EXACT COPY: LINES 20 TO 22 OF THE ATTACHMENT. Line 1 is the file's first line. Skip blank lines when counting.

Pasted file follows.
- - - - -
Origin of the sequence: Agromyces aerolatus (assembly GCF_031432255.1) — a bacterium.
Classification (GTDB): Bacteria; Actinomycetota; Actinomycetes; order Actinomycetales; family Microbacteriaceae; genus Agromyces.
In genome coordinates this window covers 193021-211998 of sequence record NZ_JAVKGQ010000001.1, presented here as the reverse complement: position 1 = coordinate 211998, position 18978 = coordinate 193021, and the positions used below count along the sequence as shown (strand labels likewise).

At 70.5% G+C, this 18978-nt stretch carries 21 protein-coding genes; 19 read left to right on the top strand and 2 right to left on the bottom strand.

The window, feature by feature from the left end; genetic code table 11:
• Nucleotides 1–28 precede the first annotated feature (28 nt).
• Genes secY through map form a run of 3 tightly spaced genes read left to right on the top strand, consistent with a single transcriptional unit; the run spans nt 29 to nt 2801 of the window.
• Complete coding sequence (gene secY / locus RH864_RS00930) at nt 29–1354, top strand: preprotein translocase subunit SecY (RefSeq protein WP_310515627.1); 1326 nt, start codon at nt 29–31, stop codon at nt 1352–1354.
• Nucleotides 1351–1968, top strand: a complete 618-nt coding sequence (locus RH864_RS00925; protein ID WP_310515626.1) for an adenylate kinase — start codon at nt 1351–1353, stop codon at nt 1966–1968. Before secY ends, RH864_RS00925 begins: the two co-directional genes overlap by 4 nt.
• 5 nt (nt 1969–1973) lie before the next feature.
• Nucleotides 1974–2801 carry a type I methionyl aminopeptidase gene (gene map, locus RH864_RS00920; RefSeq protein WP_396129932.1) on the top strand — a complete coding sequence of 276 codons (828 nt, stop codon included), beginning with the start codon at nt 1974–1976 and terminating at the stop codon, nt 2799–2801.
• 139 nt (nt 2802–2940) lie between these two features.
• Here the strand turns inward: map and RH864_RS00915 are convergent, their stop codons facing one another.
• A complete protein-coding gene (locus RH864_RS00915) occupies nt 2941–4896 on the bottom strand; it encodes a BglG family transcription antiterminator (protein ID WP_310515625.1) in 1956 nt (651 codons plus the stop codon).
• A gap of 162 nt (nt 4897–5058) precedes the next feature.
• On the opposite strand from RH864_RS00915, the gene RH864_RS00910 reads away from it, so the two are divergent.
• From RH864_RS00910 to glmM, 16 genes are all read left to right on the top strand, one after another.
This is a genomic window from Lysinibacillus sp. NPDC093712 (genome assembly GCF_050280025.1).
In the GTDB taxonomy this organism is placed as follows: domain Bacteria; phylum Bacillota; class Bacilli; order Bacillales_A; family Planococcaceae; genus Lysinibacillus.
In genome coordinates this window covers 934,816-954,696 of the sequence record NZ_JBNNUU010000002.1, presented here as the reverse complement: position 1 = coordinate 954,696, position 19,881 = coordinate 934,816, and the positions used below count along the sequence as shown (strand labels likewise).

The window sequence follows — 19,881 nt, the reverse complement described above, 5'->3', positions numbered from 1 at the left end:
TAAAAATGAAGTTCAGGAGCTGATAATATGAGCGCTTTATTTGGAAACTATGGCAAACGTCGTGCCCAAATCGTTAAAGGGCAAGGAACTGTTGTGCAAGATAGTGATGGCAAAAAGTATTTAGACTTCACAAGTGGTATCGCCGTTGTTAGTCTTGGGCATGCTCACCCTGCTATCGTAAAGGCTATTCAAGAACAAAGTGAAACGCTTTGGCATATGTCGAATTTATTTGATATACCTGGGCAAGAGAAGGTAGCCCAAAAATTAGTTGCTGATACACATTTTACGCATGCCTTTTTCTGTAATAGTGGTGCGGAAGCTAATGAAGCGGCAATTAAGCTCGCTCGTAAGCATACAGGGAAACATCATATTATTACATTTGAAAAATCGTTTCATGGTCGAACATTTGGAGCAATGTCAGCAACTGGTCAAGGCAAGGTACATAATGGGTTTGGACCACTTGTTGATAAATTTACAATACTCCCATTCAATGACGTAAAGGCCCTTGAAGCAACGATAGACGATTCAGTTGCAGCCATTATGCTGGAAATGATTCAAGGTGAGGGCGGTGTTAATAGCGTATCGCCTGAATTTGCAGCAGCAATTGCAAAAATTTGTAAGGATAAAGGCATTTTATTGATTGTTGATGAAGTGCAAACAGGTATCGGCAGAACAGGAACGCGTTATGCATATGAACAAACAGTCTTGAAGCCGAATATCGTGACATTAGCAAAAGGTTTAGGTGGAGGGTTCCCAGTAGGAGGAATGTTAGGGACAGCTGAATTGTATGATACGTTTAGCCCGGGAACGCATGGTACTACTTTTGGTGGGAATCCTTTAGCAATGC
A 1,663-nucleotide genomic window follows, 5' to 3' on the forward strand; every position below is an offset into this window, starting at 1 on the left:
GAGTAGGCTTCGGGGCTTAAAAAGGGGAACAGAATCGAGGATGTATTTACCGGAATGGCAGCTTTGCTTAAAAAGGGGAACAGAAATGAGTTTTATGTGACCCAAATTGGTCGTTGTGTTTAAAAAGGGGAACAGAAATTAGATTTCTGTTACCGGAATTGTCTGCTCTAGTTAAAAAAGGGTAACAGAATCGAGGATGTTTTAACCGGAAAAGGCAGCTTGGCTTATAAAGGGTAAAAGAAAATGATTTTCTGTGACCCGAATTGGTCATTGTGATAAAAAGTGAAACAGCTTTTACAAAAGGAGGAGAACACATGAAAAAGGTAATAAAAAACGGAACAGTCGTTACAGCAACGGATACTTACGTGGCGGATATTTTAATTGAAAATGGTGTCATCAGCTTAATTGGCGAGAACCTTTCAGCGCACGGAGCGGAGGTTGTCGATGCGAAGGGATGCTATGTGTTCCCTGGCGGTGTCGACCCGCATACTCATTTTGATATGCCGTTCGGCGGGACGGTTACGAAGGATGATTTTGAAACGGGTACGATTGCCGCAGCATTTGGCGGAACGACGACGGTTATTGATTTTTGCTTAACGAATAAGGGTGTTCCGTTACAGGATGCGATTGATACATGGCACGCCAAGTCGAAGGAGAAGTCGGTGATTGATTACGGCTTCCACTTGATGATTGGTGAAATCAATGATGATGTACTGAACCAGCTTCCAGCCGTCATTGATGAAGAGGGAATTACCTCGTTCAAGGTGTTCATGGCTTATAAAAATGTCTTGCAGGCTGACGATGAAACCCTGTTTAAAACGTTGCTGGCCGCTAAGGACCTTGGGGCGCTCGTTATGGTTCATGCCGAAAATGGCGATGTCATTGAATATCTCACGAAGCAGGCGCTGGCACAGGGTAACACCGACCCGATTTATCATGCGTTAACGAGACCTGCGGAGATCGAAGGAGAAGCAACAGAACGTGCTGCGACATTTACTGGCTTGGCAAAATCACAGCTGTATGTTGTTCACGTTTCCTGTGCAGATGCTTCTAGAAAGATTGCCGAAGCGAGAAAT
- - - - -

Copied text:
In genome coordinates this window covers 934,816-954,696 of the sequence record NZ_JBNNUU010000002.1, presented here as the reverse complement: position 1 = coordinate 954,696, position 19,881 = coordinate 934,816, and the positions used below count along the sequence as shown (strand labels likewise).

The window sequence follows — 19,881 nt, the reverse complement described above, 5'->3', positions numbered from 1 at the left end:
TAAAAATGAAGTTCAGGAGCTGATAATATGAGCGCTTTATTTGGAAACTATGGCAAACGTCGTGCCCAAATCGTTAAAGGGCAAGGAACTGTTGTGCAAGATAGTGATGGCAAAAAGTATTTAGACTTCACAAGTGGTATCGCCGTTGTTAGTCTTGGGCATGCTCACCCTGCTATCGTAAAGGCTATTCAAGAACAAAGTGAAACGCTTTGGCATATGTCGAATTTATTTGATATACCTGGGCAAGAGAAGGTAGCCCAAAAATTAGTTGCTGATACACATTTTACGCATGCCTTTTTCTGTAATAGTGGTGCGGAAGCTAATGAAGCGGCAATTAAGCTCGCTCGTAAGCATACAGGGAAACATCATATTATTACATTTGAAAAATCGTTTCATGGTCGAACATTTGGAGCAATGTCAGCAACTGGTCAAGGCAAGGTACATAATGGGTTTGGACCACTTGTTGATAAATTTACAATACTCCCATTCAATGACGTAAAGGCCCTTGAAGCAACGATAGACGATTCAGTTGCAGCCATTATGCTGGAAATGATTCAAGGTGAGGGCGGTGTTAATAGCGTATCGCCTGAATTTGCAGCAGCAATTGCAAAAATTTGTAAGGATAAAGGCATTTTATTGATTGTTGATGAAGTGCAAACAGGTATCGGCAGAACAGGAACGCGTTATGCATATGAACAAACAGTCTTGAAGCCGAATATCGTGACATTAGCAAAAGGTTTAGGTGGAGGGTTCCCAGTAGGAGGAATGTTAGGGACAGCTGAATTGTATGATACGTTTAGCCCGGGAACGCATGGTACTACTTTTGGTGGGAATCCTTTAGCAATGC